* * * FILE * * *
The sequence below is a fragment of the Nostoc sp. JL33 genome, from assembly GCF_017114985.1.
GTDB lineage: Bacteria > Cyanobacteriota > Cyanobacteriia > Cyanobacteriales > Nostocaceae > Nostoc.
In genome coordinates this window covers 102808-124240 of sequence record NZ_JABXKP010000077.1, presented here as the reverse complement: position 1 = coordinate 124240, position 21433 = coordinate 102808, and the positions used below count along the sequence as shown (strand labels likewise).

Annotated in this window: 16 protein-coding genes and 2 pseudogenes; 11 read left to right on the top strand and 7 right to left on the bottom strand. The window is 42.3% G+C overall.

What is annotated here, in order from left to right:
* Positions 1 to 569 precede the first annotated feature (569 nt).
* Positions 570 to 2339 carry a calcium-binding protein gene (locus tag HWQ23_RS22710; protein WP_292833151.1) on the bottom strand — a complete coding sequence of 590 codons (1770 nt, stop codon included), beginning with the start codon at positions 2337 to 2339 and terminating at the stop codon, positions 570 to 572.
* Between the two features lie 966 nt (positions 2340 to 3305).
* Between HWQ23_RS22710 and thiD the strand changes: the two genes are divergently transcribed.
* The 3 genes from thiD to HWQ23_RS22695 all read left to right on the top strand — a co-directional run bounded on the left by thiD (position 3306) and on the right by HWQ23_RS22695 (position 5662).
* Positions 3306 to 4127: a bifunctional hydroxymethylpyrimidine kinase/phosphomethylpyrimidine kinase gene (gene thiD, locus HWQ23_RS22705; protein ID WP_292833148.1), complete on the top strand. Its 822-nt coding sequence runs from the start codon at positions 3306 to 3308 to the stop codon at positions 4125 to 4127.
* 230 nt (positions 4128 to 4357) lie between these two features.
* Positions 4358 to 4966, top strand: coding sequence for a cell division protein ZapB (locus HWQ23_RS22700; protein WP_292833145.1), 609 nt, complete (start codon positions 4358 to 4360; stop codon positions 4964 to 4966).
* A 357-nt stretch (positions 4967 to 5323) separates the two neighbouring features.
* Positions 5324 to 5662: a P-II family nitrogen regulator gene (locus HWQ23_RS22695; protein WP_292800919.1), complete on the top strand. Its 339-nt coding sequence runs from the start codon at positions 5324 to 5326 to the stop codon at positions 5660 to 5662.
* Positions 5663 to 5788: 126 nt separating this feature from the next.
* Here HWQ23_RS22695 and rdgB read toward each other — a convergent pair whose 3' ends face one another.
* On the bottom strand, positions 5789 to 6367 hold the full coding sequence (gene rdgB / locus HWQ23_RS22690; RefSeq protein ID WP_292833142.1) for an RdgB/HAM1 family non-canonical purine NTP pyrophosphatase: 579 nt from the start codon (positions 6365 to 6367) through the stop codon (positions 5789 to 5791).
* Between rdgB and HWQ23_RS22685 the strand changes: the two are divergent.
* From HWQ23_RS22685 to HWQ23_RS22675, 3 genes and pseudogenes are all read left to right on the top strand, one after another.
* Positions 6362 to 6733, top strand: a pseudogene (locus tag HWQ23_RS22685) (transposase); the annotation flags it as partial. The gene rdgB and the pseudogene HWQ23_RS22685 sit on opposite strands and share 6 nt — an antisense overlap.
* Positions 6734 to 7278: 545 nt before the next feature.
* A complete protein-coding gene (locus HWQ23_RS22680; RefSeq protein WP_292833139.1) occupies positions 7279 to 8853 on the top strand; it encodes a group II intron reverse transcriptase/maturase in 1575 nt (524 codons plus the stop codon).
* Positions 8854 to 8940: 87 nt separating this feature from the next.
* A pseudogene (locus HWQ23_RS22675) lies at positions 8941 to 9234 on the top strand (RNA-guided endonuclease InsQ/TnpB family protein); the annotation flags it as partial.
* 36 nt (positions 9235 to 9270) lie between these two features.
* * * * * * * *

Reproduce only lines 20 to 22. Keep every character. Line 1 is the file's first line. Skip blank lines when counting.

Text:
* From HWQ23_RS22685 to HWQ23_RS22675, 3 genes and pseudogenes are all read left to right on the top strand, one after another.
* Positions 6362 to 6733, top strand: a pseudogene (locus tag HWQ23_RS22685) (transposase); the annotation flags it as partial. The gene rdgB and the pseudogene HWQ23_RS22685 sit on opposite strands and share 6 nt — an antisense overlap.
* Positions 6734 to 7278: 545 nt before the next feature.